International Women’s Day – “Gender Equality in Health Workforce”Posted on March 7, 2017
Equitable wise labour law reforms will be a first step in building a more social inclusive Europe. Considering all policy domains, an increase in women’s ability to access and participate in the labour market is needed. In this process of building the accessibility, national and European Parliaments play a crucial role in designing the overall conditions for women’s empowerment to both political and economic areas. Moreover, considering that the nursing workforce, the biggest group of the Healthcare professions, is mainly composed by women, then we can say that the Nurses’ voice at EU level is key to get gender equality in the health workforce.
Since 2008, when the economic crisis started, the EFN and its 36 Member Associations have observed the negative effects on nurses and nursing: reduction in nurses’ posts, nurses’ pay cuts and salary freezes, diminished recruitment and retention rates, compromises in quality of care and patient safety. Taking that into account, the EFN developed an in deep analysis among 34 EU countries, measuring these specific indicators. The key conclusion of this EFN report “EFN Report on “Caring in Crisis – the Impact of the Financial Crisis on Nurses and Nursing”(June 2012) shows that we cannot ignore the need for change and the urgent need for a strategic vision for this reform, and nurses/women are part of the equation.
Therefore, the EFN has been lobbying hard the EU Institutions to make the voice of 3 million nurses/women heard. And the work of the FEMM Committee is appreciated to forecast this progress in the EU! Two MEPs, Krisztina Moravi and Pimenta Lopes (GUE/NGL, PT) have called on reducing the gender pay, earnings and pension gaps, and thus fighting poverty among women, so important for the nurses in the EU. On 28 February, the MEP Krisztina Moravi, addressed more in deep the difficulties encountered by Eastern European nurses:
- difficulties achieving work life balance, due to long working hours;
- increase mobility of nurses from Eastern to Western Europe;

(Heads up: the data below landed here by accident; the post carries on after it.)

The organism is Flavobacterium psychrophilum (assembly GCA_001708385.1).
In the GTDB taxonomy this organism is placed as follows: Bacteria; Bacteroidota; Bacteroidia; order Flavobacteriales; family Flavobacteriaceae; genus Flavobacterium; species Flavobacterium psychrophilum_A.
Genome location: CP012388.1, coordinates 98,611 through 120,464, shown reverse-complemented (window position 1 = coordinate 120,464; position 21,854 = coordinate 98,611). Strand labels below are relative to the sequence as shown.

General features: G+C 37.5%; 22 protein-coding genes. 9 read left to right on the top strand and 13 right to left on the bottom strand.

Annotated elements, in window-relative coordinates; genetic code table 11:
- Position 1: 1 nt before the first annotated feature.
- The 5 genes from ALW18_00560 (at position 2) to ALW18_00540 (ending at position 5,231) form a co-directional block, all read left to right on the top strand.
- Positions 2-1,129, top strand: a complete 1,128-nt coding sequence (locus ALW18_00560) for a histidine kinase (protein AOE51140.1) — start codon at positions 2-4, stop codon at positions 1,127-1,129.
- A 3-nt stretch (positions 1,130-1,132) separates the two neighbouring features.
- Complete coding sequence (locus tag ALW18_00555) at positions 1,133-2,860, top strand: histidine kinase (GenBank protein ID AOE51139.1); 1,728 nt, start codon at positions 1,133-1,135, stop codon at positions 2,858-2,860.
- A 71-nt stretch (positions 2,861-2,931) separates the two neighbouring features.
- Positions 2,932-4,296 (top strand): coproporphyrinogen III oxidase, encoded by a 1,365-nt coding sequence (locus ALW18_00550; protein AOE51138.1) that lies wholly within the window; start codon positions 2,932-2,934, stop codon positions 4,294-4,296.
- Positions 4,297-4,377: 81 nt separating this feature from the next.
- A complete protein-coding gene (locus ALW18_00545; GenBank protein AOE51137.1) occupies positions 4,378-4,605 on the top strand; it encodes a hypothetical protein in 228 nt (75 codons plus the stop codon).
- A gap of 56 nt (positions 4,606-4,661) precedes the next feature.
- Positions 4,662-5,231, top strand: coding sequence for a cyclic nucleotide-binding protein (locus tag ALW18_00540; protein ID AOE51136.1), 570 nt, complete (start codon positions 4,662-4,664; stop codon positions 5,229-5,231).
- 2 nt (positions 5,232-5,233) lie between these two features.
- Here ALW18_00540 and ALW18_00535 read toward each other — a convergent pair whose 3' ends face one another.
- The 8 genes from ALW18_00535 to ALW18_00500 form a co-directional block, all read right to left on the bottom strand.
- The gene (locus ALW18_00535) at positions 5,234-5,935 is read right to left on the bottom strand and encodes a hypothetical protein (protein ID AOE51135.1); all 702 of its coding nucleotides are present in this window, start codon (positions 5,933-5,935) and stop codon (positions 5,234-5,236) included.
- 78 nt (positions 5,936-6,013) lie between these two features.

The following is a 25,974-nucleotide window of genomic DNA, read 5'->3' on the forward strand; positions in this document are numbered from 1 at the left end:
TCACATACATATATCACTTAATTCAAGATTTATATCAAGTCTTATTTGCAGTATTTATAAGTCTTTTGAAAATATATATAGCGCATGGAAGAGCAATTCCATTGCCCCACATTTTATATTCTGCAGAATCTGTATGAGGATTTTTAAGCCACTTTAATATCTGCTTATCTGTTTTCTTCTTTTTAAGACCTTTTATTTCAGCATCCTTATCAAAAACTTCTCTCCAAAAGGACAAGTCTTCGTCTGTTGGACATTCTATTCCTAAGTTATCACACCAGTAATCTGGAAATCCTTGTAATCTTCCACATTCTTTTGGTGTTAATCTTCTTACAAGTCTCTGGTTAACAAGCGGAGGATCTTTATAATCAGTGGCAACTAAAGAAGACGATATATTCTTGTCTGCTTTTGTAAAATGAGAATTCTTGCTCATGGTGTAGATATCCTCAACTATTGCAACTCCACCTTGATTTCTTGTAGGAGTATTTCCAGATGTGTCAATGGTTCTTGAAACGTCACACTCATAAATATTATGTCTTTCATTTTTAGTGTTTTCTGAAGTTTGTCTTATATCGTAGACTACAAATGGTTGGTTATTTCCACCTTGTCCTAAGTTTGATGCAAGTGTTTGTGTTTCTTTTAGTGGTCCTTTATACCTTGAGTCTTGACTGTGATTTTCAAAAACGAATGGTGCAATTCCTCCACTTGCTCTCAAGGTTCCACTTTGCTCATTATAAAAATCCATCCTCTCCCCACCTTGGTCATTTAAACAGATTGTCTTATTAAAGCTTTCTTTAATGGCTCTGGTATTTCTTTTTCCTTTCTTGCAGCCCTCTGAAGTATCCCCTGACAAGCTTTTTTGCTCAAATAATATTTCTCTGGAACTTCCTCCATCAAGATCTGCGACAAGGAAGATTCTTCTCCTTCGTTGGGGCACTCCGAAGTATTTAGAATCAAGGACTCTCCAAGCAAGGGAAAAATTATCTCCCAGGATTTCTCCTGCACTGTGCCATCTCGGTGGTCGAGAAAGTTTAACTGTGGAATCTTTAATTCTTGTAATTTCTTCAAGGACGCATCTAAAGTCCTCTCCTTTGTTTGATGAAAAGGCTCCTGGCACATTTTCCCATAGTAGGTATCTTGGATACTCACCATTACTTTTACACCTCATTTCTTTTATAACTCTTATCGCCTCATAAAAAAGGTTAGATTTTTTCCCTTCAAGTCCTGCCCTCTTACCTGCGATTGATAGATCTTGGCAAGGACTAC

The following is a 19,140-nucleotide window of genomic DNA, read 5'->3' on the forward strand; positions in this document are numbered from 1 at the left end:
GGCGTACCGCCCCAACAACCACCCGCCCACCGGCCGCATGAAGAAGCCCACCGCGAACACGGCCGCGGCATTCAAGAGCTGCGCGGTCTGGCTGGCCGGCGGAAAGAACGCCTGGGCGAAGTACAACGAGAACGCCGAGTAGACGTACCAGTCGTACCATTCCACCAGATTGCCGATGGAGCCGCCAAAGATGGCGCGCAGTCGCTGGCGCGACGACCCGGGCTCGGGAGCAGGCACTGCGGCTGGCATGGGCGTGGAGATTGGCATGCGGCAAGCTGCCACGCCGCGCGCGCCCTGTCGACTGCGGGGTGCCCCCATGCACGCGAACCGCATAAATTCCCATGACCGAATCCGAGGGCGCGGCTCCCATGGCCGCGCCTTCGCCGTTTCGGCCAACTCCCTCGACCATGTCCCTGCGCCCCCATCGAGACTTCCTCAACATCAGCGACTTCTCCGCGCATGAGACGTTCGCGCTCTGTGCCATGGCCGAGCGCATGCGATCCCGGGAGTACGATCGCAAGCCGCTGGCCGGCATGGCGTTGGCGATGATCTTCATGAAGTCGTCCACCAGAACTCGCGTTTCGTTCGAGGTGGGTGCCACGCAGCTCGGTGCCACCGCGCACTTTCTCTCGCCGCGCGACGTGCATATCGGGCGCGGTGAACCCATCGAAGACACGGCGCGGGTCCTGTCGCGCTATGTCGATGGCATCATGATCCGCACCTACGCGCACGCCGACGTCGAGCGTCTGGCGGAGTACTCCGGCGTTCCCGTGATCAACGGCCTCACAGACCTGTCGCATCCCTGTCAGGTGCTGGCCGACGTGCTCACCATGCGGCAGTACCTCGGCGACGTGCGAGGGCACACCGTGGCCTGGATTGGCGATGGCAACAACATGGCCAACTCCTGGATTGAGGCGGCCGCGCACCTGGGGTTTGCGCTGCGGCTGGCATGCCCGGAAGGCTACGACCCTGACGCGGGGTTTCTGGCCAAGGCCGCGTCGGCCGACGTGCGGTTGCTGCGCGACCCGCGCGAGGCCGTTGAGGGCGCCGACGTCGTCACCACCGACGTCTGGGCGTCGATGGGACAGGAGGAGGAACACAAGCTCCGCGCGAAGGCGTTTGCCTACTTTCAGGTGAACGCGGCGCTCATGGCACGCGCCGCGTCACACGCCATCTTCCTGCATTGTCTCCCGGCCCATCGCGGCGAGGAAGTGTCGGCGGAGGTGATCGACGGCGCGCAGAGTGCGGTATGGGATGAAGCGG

- poverty wages payed to nurses from Eastern countries;
- migration of qualified nurses towards low qualified jobs, due to the non-recognition of their professional qualifications.
The working conditions disparities, and the non-harmonised legislation regarding the recognition of professional qualifications for the healthcare workforce is a core topic of EFN. Reasoning with Krisztina Moravi on those crucial topics for the nursing profession, the EFN gave her the EFN´s report on “Caring in Crisis” and the EFN Competency Framework, providing the MEP the needed argumentation in order to continue to mention nurses/women key difficulties at political high level. The members of FEMM Committee valued this input and support provided by EFN and is looking forward to a fruitful collaboration.
On 8 March 2017, the International Women’s Day, the theme of economic empowerment will dominate the discussions during the FEMM Committee’s meeting. The EFN will follow closely the five workshops organised on this occasion, fully in line with the EU 2030 Agenda, aiming to contribute to advancing women’s economic empowerment in the changing world, and to ensuring women’s full participation in the labour market, being also debated at global level by the UN High-Level Panel on Women’s Economic Empowerment:
- Women in STEM: progress stalled or being eroded?
- Global perspective: freedom from violence and empowerment
- Gender-sensitive policy making at the core of inclusive growth
- Shall we wait a century to achieve work life balance for women and men?”
- Global Perspective: Women’s Economic Empowerment and the UN Sustainable Development Goals
Therefore, the EFN is calling the national and EU Parliaments, due to their unique position, to address gender inequalities within budgets, laws and policies, involving nurses/women in this process. Nurses/women leadership can lead to more equal participation at the economic, social and political life. The improvement of labour legislation, the increase of salaries, the promotion of collective bargaining, and the protection of maternity, are amongst some of the most needed measures to achieve gender equality.
Nurses have a clear view on how the health and social sector should reform, lead reform, not in a disruptive way! In ‘The EU, What’s in it for me?’, a clear picture is given on how nurses see the future of the EU, including the importance of gender in the design of EU policies.
The EFN really hopes that the Employment Committee final vote on 25th of April 2017 will not disappoint women!